Trans-Pacific Partnership (TPP)

The Trans-Pacific Partnership (TPP) is poised to become the largest Free Trade Agreement in U.S. history, with profound negative consequences for social, environmental and economic justice, as well as basic human rights throughout the world. We don’t know much about the TPP, but the few things we do know aren’t making us feel any better about the whole thing: giving corporations more power, trampling labor rights, and so much more.

Join the hundreds of labor leaders, trade justice and food sovereignty groups, family farmers, immigration reformers, public health and internet freedom advocates, environmentalists, students and communities in signing this statement to oppose the Trans-Pacific Partnership.

Sign the petition to Say No to the TPP!

Urge the U.S. Congress not to “Fast Track” the TPP

The nearly two decades of economic, environmental and cultural damage wrought by the North American Free Trade Agreement (NAFTA), while by no means experienced equally, have been highly detrimental to the majority of people across the North American region. As a direct result of NAFTA, there are fewer good jobs, more struggling family farms, less stable food systems, and everyday consumer safety measures are weaker and social inequality grows. The pact’s intellectual property rules continue to undermine access to affordable medicine, while its financial service provisions have undermined banking regulations. NAFTA fueled even more the conditions that precipitated an economic emigration crisis and exacerbated a false drug war, leading to mass-scale human rights abuses where tens of thousands of citizens have been the victims. It has degraded the earth and its ecosystems in numerous ways, including from mining and other resource extraction projects, and has had pronounced effects on indigenous peoples’ sovereignty. Subsequent trade agreements have similarly propelled a race to the bottom in wages, labor rights and environmental protection, as well as deregulation and privatization, contributing to the worldwide financial and climate crises.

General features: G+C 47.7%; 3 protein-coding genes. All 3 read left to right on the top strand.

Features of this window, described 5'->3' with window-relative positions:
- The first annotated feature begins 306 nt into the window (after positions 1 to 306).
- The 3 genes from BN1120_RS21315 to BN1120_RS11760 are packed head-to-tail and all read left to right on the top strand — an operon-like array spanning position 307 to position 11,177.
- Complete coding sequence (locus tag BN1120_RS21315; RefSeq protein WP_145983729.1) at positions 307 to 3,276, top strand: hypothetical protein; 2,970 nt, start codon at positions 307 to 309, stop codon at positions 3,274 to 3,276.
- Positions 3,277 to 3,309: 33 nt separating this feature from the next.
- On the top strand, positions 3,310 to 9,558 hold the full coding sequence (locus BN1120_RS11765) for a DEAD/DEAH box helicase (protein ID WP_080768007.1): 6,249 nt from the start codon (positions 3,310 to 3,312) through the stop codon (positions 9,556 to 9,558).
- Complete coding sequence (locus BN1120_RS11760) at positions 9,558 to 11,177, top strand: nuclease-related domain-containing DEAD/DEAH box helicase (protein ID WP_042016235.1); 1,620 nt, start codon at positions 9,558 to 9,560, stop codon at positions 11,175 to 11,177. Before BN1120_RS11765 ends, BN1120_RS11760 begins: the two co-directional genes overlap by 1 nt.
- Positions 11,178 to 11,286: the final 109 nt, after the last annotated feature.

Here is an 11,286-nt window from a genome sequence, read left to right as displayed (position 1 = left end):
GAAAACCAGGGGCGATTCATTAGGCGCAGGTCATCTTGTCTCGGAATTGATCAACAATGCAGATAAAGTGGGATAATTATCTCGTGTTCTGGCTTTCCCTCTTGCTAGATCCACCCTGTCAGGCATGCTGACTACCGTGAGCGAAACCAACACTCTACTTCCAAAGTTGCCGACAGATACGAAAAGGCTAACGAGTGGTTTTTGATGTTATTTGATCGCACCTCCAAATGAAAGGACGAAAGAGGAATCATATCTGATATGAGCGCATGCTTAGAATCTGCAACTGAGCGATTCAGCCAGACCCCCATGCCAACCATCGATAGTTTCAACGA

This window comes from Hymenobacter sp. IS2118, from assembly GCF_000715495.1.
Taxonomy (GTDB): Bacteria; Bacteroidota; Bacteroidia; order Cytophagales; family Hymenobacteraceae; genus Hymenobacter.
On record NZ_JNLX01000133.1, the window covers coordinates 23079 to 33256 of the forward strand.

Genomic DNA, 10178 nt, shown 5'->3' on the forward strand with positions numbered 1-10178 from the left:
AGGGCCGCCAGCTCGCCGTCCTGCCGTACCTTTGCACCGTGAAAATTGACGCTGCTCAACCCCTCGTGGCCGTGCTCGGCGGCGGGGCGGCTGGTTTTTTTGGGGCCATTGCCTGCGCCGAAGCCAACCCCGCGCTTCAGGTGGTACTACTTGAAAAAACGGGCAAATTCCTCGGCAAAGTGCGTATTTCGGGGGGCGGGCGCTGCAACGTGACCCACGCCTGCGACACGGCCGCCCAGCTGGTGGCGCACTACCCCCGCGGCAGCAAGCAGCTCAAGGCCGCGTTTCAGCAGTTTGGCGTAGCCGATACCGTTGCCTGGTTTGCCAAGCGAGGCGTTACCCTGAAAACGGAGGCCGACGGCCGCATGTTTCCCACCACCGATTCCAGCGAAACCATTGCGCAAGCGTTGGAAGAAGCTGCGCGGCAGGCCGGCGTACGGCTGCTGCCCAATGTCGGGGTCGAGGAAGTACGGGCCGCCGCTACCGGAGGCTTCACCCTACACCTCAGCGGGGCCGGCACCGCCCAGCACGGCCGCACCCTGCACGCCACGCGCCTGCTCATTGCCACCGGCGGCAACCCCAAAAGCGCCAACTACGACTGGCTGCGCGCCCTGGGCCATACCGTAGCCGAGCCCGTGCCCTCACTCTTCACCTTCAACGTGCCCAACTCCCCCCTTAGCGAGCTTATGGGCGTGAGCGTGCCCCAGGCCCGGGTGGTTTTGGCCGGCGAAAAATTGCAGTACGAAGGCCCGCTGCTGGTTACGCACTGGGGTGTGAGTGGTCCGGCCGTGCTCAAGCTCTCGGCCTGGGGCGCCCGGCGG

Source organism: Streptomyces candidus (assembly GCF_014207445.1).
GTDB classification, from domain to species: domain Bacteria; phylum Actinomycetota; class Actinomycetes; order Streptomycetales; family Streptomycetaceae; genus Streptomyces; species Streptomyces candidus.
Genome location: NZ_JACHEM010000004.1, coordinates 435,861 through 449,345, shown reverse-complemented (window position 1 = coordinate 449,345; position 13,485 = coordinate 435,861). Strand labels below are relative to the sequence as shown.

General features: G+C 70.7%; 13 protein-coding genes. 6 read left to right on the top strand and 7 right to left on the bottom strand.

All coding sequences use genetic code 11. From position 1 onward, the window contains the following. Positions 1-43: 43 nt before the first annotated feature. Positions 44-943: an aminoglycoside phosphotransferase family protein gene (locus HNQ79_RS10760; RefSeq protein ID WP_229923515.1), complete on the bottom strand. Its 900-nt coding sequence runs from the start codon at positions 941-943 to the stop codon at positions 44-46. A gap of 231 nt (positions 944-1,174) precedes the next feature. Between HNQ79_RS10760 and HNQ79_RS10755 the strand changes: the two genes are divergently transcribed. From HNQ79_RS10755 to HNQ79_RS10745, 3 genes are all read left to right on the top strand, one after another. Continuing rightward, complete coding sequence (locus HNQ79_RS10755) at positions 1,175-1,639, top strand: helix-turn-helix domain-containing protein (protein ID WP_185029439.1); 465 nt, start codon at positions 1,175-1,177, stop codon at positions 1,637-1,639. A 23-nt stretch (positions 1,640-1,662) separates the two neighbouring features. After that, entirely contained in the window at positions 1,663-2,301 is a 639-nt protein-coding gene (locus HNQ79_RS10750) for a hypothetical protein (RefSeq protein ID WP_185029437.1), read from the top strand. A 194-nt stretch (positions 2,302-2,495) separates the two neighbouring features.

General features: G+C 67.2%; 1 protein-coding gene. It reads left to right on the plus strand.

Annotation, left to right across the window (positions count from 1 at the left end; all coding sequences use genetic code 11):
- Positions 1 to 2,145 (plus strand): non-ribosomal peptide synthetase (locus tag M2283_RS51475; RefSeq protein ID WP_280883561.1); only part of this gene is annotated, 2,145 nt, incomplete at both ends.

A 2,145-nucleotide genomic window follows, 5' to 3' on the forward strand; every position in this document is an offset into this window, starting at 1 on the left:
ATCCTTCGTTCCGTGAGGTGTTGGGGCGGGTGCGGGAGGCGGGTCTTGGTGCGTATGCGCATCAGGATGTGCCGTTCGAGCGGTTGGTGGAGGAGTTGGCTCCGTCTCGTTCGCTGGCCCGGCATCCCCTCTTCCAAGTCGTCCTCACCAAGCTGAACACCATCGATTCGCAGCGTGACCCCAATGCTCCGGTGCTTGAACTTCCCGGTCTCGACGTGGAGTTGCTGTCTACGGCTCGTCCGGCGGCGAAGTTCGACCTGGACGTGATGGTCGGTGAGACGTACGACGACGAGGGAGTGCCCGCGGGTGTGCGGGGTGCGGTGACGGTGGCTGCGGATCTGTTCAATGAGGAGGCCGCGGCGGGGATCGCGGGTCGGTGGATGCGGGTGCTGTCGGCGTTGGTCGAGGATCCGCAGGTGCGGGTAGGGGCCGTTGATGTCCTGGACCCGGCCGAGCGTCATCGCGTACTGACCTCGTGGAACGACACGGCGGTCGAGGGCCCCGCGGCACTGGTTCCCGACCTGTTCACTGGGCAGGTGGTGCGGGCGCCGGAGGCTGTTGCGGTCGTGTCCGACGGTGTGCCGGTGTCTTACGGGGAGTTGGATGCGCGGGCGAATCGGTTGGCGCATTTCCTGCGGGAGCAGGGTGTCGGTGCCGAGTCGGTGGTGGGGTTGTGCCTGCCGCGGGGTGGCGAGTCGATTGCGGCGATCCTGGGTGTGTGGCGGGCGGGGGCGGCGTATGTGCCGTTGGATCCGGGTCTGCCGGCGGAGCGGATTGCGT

Halting further damage should be a shared priority of our peoples. Instead, because NAFTA has simultaneously redirected wealth and power to elites in each of the countries involved, the governments of Canada, Mexico and the United States, among others, are now seeking to expand NAFTA’s trade and investment rules throughout the Pacific Rim in the form of the Trans-Pacific Partnership (TPP). In fact, leaked documents suggest that the TPP could very well go beyond NAFTA in the new powers and rights it hands to transnational corporations, including with an expansion of NAFTA’s infamous investor-state dispute process, by which international investors can challenge public interest laws, regulations and even court decisions that could threaten their expectation of profits through unaccountable tribunals that circumvent and violate domestic judicial systems.

The world cannot afford this NAFTA expansion package. Instead, we need policies that help build a more just and sustainable global economy, including those that respect and promote fundamental labor rights, including equal rights for migrant workers; the creation of high-wage, high-benefit jobs; environmental protection; food sovereignty; financial market stability; food and product safety; access to quality healthcare; and local democracy.

The Trans-Pacific Partnership is currently under negotiation between Australia, Brunei, Canada, Chile, Malaysia, Mexico, New Zealand, Peru, Singapore, the United States and Vietnam. It is being written as a “docking agreement” that would allow other countries to join over time, but without them able to make changes to existing text (a pre-condition that Canada and Mexico agreed to).